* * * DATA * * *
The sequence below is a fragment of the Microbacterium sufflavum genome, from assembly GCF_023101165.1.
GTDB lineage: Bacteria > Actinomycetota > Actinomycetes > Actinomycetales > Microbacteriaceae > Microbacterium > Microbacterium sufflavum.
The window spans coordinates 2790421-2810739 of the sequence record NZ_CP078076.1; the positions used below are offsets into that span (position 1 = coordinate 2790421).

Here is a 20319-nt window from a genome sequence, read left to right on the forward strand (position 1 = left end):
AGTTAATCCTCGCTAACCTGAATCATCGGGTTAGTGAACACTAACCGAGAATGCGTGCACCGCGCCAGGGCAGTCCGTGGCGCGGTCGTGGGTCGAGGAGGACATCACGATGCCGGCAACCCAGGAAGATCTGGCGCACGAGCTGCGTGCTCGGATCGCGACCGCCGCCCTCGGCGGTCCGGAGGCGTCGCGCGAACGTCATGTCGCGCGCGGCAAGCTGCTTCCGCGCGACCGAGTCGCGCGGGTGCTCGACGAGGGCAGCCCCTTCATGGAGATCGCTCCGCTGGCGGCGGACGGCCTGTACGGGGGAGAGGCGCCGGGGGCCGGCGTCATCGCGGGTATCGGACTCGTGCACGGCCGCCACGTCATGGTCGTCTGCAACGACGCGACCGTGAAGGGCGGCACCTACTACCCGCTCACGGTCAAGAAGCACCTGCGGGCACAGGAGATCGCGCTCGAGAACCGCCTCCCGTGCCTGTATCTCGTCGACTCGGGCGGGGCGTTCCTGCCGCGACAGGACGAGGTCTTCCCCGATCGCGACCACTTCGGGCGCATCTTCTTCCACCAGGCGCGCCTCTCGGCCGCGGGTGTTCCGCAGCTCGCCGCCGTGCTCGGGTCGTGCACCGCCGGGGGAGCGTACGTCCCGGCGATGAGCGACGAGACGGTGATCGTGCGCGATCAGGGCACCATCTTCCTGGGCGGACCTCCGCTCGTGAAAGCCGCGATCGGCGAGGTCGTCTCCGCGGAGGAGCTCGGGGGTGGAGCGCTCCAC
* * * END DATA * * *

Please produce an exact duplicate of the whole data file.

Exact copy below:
The sequence below is a fragment of the Microbacterium sufflavum genome, from assembly GCF_023101165.1.
GTDB lineage: Bacteria > Actinomycetota > Actinomycetes > Actinomycetales > Microbacteriaceae > Microbacterium > Microbacterium sufflavum.
The window spans coordinates 2790421-2810739 of the sequence record NZ_CP078076.1; the positions used below are offsets into that span (position 1 = coordinate 2790421).

Here is a 20319-nt window from a genome sequence, read left to right on the forward strand (position 1 = left end):
AGTTAATCCTCGCTAACCTGAATCATCGGGTTAGTGAACACTAACCGAGAATGCGTGCACCGCGCCAGGGCAGTCCGTGGCGCGGTCGTGGGTCGAGGAGGACATCACGATGCCGGCAACCCAGGAAGATCTGGCGCACGAGCTGCGTGCTCGGATCGCGACCGCCGCCCTCGGCGGTCCGGAGGCGTCGCGCGAACGTCATGTCGCGCGCGGCAAGCTGCTTCCGCGCGACCGAGTCGCGCGGGTGCTCGACGAGGGCAGCCCCTTCATGGAGATCGCTCCGCTGGCGGCGGACGGCCTGTACGGGGGAGAGGCGCCGGGGGCCGGCGTCATCGCGGGTATCGGACTCGTGCACGGCCGCCACGTCATGGTCGTCTGCAACGACGCGACCGTGAAGGGCGGCACCTACTACCCGCTCACGGTCAAGAAGCACCTGCGGGCACAGGAGATCGCGCTCGAGAACCGCCTCCCGTGCCTGTATCTCGTCGACTCGGGCGGGGCGTTCCTGCCGCGACAGGACGAGGTCTTCCCCGATCGCGACCACTTCGGGCGCATCTTCTTCCACCAGGCGCGCCTCTCGGCCGCGGGTGTTCCGCAGCTCGCCGCCGTGCTCGGGTCGTGCACCGCCGGGGGAGCGTACGTCCCGGCGATGAGCGACGAGACGGTGATCGTGCGCGATCAGGGCACCATCTTCCTGGGCGGACCTCCGCTCGTGAAAGCCGCGATCGGCGAGGTCGTCTCCGCGGAGGAGCTCGGGGGTGGAGCGCTCCAC